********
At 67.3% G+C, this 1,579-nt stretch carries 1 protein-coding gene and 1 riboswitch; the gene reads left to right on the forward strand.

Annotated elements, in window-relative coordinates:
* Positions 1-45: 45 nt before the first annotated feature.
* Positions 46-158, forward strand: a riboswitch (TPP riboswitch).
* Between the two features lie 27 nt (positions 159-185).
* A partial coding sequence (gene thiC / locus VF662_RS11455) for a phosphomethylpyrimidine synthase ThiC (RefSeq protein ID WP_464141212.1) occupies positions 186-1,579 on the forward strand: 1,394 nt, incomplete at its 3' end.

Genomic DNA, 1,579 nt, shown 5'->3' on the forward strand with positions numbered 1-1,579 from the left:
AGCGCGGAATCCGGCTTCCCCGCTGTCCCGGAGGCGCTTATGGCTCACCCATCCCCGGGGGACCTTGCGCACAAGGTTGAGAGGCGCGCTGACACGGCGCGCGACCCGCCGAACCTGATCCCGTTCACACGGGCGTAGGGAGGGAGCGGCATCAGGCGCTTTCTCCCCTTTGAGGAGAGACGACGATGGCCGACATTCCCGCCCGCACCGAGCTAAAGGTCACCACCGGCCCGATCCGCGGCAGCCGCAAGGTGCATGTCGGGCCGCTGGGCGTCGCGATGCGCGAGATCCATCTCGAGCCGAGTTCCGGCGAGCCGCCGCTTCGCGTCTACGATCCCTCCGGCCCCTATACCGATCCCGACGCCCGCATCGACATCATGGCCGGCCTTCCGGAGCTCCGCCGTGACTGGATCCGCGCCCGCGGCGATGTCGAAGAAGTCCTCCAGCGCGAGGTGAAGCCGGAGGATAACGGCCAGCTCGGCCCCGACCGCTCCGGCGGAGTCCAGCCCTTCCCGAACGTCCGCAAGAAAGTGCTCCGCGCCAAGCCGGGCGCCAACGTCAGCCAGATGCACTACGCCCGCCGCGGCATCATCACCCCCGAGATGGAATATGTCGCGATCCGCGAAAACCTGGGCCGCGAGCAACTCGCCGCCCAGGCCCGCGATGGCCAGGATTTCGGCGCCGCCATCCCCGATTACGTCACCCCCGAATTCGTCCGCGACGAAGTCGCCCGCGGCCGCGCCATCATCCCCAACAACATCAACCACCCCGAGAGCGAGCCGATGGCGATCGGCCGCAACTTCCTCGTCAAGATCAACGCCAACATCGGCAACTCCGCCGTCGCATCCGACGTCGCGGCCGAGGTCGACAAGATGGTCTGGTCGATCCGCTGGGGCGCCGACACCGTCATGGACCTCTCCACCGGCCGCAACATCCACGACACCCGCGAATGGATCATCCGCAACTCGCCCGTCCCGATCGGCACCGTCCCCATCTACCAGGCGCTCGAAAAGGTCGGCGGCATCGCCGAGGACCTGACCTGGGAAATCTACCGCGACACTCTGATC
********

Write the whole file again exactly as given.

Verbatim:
At 67.3% G+C, this 1,579-nt stretch carries 1 protein-coding gene and 1 riboswitch; the gene reads left to right on the forward strand.

Annotated elements, in window-relative coordinates:
* Positions 1-45: 45 nt before the first annotated feature.
* Positions 46-158, forward strand: a riboswitch (TPP riboswitch).
* Between the two features lie 27 nt (positions 159-185).
* A partial coding sequence (gene thiC / locus VF662_RS11455) for a phosphomethylpyrimidine synthase ThiC (RefSeq protein ID WP_464141212.1) occupies positions 186-1,579 on the forward strand: 1,394 nt, incomplete at its 3' end.

Genomic DNA, 1,579 nt, shown 5'->3' on the forward strand with positions numbered 1-1,579 from the left:
AGCGCGGAATCCGGCTTCCCCGCTGTCCCGGAGGCGCTTATGGCTCACCCATCCCCGGGGGACCTTGCGCACAAGGTTGAGAGGCGCGCTGACACGGCGCGCGACCCGCCGAACCTGATCCCGTTCACACGGGCGTAGGGAGGGAGCGGCATCAGGCGCTTTCTCCCCTTTGAGGAGAGACGACGATGGCCGACATTCCCGCCCGCACCGAGCTAAAGGTCACCACCGGCCCGATCCGCGGCAGCCGCAAGGTGCATGTCGGGCCGCTGGGCGTCGCGATGCGCGAGATCCATCTCGAGCCGAGTTCCGGCGAGCCGCCGCTTCGCGTCTACGATCCCTCCGGCCCCTATACCGATCCCGACGCCCGCATCGACATCATGGCCGGCCTTCCGGAGCTCCGCCGTGACTGGATCCGCGCCCGCGGCGATGTCGAAGAAGTCCTCCAGCGCGAGGTGAAGCCGGAGGATAACGGCCAGCTCGGCCCCGACCGCTCCGGCGGAGTCCAGCCCTTCCCGAACGTCCGCAAGAAAGTGCTCCGCGCCAAGCCGGGCGCCAACGTCAGCCAGATGCACTACGCCCGCCGCGGCATCATCACCCCCGAGATGGAATATGTCGCGATCCGCGAAAACCTGGGCCGCGAGCAACTCGCCGCCCAGGCCCGCGATGGCCAGGATTTCGGCGCCGCCATCCCCGATTACGTCACCCCCGAATTCGTCCGCGACGAAGTCGCCCGCGGCCGCGCCATCATCCCCAACAACATCAACCACCCCGAGAGCGAGCCGATGGCGATCGGCCGCAACTTCCTCGTCAAGATCAACGCCAACATCGGCAACTCCGCCGTCGCATCCGACGTCGCGGCCGAGGTCGACAAGATGGTCTGGTCGATCCGCTGGGGCGCCGACACCGTCATGGACCTCTCCACCGGCCGCAACATCCACGACACCCGCGAATGGATCATCCGCAACTCGCCCGTCCCGATCGGCACCGTCCCCATCTACCAGGCGCTCGAAAAGGTCGGCGGCATCGCCGAGGACCTGACCTGGGAAATCTACCGCGACACTCTGATC